Children are dying from causes we know how to prevent or treat. That’s why lots more doctors, nurses, midwives and community health workers are needed in the poorest countries. We can stop millions of children dying. The No Child Born to Die campaign has helped secure a massive increase in funding for life-saving vaccines. Now we must take the next step to ensure children don’t die simply because they are too poor to see a doctor or nurse. Half of the 8 million children who die each year are in Africa, yet Africa has only 3% of the world’s doctors, nurses and midwives.

Join the No Child Born to Die campaign to ensure that no child dies because they can't see a health worker - help to save children's lives by signing this petition.

The world leaders are meeting at the UN in New York on 20th September - please support the campaign by calling on David Cameron to play his full part in solving the health worker crisis.

Take a few moments to sign the petition, blog about it, put it out on Facebook and Twitter (#healthworkers), anything to help spread the word.

Monday 12 September 2011

Housework confession

The low autumn sun really shows up the dust and dirt and cobwebs in my house.  And then when the sun goes down, the dirt seems to disappear with it.  So in the evenings I slump onto the sofa with my wine and kid myself into thinking that just because I have thrown a hoover around for a bit that my house is immaculate.

Due to the nature of my job (raising children) I find my cleaning standards have slipped somewhat.  After a day spent washing up, sweeping food off the kitchen floor, wiping all the surfaces, picking up toys and random objects up off every floor in the house, cooking, looking after my kids, making beds, and hanging washing out, seventeen times over, I have no remaining energy to do any actual cleaning.

So this is the bare-minimum-cleaning routine I have found myself slipping into, I am ashamed to say:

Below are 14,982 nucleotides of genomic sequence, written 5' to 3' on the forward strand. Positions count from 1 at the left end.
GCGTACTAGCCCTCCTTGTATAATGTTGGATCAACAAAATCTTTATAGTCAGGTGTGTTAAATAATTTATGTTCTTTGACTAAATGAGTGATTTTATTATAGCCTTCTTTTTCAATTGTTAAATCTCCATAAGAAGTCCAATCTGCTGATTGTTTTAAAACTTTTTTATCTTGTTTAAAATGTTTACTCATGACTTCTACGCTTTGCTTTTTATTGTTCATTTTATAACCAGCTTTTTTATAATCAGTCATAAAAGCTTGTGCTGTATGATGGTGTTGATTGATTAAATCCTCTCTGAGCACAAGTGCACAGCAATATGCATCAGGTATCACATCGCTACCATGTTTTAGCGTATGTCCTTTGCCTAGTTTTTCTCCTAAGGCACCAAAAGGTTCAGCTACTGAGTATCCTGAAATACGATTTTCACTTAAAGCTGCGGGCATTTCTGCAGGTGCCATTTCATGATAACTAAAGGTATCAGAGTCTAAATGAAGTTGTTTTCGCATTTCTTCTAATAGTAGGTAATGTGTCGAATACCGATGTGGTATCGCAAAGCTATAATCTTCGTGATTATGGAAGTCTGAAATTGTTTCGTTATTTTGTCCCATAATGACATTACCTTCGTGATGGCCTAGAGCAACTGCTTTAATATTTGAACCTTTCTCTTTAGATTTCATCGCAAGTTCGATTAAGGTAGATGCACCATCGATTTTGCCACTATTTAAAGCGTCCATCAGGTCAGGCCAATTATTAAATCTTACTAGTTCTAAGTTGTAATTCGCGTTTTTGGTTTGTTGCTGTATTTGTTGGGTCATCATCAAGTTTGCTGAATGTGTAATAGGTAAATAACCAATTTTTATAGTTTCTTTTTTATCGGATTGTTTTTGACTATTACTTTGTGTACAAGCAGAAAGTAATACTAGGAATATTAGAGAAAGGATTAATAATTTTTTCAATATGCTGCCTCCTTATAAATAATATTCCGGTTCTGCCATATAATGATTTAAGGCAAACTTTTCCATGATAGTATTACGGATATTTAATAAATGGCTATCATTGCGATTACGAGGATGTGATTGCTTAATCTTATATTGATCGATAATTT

• I only clean the downstairs bathroom when I know we are going to have visitors, who might need to use it (I am highly embarrassed on the occasions when I get caught out with a surprise visit)
  • I only clean the the upstairs bathroom when I know people are staying the night, as they will need to use the shower
  • I only hoover the downstairs rooms about once a week - normally on a Thursday night after Tom and I have had a takeaway curry and spilt pilau rice and poppadom crumbs all over the carpet
  • I only hoover the upstairs bedrooms when I am in a bad mood, as I find it is a good way to let off steam
  • I only clean Tom's office when I know that he has a business meeting in there, or a piano lesson, or a Tai Chi drinks reunion (although in actual fact Tom should clean his bloody room himself)
  • I only mop the kitchen floor when our feet are actually sticking to the tiles or when Betty tells me it is looking 'disgusting'
  • I only dust the TV and the windowsills about twice a year
  • I never clean skirting boards or windows or door ledges or under the beds
I am currently sitting back with my glass of wine in the darkness and congratulating myself on a clean house.

Saturday 10 September 2011

Starting school and the Gurgle blog awards

Betty started school on Tuesday, and survived the week without a hitch.  She even picked up a little certificate in the Praising Assembly on Friday for 'her enthusiasm about school life and being a pleasure to have in the classroom'.  And while Betty was very cool about it, I was jumping up and down with uncontrollable joy and insisted we went out for a celebratory dinner.  I had to stop myself from framing the certificate (it is now stuck on the fridge instead).

However, I felt a neglectful mother, because during Betty's first week at school, I went to London to attend the Gurgle blog awards on Thursday, which meant I wouldn't be around on Thursday afternoon/Friday morning.  Again, Betty was very cool about this, but I was not, and I thought about her constantly while I was away. I couldn't wait to get home and see her and Dolly. Tom told me later that Dolly had taken my absence pretty hard and asked him a couple of times 'Where's my best friend mummy?' Which just about broke my heart.

But, the Gurgle awards were great fun.  I took one of my best friends, who lives in London, and we had a fab time.  Having gone for dinner in Pizza Express, we wandered up and down Dean Street in our ridiculous shoes, and could not find the Soho Hotel anywhere (which is where the awards were being held).  Finally we rocked up, about an hour late, sweating like pigs, just in time to down some wine and miniature burgers. And before the ceremony had even begun I had no choice but to change into flip flops which I happened to have in my bag, much to my friend's combined disappointment and embarrassment.